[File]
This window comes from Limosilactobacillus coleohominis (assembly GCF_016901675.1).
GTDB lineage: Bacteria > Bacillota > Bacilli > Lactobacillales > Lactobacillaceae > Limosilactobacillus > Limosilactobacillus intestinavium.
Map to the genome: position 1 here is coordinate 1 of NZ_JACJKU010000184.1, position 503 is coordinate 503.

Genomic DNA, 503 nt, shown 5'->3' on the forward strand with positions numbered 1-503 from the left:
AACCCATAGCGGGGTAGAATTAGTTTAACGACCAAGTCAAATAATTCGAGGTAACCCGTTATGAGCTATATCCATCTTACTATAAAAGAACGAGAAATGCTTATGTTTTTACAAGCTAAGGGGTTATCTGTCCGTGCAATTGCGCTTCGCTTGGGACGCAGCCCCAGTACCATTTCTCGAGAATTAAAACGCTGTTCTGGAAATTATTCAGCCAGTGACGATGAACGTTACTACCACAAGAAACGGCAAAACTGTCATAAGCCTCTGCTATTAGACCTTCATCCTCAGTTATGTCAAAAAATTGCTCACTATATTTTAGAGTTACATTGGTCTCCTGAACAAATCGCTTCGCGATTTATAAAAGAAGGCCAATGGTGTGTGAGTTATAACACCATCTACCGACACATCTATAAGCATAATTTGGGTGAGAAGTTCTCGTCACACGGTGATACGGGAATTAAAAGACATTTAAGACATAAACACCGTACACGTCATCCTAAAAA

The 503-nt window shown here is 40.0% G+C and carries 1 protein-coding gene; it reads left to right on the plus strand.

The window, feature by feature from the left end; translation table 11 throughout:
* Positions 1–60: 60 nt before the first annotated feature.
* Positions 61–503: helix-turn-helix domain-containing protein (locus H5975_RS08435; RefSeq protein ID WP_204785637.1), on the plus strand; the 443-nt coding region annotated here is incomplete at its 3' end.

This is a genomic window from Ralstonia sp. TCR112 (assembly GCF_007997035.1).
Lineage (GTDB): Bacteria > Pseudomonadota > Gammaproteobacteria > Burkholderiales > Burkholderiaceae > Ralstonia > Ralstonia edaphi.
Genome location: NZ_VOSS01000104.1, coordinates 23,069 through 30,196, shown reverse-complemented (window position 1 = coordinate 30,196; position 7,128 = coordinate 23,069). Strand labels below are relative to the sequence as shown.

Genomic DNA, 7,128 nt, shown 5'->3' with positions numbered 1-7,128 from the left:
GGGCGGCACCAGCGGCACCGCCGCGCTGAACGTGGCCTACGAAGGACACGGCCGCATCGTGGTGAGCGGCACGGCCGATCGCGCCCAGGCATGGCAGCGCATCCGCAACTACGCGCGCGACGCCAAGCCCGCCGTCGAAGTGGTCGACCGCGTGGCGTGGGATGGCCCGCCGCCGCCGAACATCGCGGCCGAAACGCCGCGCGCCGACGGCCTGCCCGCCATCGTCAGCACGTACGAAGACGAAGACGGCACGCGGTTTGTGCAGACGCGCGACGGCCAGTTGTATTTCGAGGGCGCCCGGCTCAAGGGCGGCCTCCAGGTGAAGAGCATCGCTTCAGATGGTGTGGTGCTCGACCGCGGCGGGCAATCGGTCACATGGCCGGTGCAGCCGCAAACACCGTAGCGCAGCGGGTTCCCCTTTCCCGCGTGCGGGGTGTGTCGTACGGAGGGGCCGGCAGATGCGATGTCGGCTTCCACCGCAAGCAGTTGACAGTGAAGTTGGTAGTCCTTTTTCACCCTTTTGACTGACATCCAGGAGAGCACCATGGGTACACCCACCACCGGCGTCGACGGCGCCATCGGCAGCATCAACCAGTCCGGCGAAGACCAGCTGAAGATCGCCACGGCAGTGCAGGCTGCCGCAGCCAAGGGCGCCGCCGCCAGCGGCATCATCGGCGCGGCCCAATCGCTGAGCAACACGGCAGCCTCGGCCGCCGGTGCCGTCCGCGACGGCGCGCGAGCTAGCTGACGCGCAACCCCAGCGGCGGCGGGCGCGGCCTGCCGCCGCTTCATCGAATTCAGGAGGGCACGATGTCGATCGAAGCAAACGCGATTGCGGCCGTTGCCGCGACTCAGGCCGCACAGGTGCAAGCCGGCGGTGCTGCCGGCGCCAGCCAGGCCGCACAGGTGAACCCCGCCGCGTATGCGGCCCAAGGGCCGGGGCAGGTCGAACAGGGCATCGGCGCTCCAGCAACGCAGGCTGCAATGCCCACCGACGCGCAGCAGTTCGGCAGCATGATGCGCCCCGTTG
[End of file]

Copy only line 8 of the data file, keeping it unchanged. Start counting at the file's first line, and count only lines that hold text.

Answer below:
* Positions 1–60: 60 nt before the first annotated feature.